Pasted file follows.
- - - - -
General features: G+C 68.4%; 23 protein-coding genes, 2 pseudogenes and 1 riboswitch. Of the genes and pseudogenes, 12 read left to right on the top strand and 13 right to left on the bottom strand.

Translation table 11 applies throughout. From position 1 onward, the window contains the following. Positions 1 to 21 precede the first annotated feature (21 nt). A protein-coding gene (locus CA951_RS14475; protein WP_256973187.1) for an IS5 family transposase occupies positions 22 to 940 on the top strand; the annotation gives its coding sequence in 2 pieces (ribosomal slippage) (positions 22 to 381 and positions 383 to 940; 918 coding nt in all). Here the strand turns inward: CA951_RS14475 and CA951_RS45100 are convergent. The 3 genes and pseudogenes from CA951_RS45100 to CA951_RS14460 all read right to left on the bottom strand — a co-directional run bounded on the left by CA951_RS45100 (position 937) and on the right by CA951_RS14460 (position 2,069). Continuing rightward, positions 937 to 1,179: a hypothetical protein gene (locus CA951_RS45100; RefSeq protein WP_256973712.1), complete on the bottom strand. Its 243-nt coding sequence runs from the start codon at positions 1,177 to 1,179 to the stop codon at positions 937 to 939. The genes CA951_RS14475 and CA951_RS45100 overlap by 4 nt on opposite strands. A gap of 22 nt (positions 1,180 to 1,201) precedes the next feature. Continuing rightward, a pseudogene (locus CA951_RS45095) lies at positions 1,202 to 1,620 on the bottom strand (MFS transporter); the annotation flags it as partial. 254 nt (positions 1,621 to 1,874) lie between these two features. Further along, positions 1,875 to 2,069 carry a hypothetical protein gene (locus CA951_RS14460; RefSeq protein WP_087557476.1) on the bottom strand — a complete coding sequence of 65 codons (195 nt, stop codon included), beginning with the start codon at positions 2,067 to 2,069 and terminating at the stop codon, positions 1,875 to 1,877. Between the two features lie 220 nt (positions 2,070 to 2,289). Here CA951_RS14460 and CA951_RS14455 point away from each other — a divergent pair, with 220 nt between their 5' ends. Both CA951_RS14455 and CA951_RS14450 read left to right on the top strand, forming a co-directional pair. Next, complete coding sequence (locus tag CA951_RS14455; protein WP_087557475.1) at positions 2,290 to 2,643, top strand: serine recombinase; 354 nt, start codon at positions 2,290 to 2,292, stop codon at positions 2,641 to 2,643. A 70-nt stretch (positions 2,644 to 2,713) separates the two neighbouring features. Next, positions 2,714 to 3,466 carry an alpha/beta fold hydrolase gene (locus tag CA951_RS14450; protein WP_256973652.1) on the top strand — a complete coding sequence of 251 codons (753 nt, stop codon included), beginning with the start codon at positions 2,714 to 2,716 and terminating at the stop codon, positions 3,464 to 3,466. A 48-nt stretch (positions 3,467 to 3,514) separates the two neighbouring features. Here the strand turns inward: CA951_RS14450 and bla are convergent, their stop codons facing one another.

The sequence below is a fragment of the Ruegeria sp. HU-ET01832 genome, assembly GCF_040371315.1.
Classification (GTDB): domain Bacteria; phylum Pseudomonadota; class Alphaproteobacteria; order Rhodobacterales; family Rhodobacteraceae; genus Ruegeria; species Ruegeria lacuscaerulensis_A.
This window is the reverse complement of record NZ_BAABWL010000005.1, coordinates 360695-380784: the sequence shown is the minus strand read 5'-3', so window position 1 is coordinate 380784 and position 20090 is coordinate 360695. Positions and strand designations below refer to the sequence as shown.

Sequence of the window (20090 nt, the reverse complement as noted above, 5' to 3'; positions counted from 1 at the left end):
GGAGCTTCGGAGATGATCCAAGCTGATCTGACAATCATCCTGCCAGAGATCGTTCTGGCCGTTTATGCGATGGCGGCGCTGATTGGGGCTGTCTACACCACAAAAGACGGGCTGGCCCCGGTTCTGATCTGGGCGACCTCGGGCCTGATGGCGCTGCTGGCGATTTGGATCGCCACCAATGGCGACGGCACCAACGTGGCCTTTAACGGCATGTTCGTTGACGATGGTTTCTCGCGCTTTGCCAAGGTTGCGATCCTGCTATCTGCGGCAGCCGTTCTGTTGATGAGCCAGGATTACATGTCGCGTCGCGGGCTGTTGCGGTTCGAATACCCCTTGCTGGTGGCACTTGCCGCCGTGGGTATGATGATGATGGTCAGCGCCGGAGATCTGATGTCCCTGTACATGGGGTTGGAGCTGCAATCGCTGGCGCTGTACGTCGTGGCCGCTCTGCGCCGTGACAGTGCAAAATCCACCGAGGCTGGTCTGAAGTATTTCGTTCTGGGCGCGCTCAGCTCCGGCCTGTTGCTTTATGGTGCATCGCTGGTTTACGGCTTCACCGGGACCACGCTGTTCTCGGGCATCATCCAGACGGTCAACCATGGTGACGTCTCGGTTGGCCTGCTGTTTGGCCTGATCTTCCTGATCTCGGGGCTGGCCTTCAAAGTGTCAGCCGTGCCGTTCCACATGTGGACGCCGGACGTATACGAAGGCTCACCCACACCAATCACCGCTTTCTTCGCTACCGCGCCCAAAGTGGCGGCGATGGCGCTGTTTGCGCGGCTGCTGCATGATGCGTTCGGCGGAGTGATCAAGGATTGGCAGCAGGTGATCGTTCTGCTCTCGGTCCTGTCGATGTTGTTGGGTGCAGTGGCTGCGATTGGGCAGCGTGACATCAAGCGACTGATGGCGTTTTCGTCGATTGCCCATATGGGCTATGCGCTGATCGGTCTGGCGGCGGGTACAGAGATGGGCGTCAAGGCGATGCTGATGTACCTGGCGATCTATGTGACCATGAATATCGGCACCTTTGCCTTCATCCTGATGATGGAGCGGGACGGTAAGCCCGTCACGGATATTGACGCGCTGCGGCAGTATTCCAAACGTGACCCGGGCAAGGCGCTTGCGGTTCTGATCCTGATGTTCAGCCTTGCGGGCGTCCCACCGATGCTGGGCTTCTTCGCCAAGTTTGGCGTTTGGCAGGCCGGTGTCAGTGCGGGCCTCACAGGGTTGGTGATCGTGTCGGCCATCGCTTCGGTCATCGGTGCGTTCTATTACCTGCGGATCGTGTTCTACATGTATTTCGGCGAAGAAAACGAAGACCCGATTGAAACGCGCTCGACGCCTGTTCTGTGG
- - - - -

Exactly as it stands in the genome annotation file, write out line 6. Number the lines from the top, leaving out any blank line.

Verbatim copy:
Sequence of the window (20090 nt, the reverse complement as noted above, 5' to 3'; positions counted from 1 at the left end):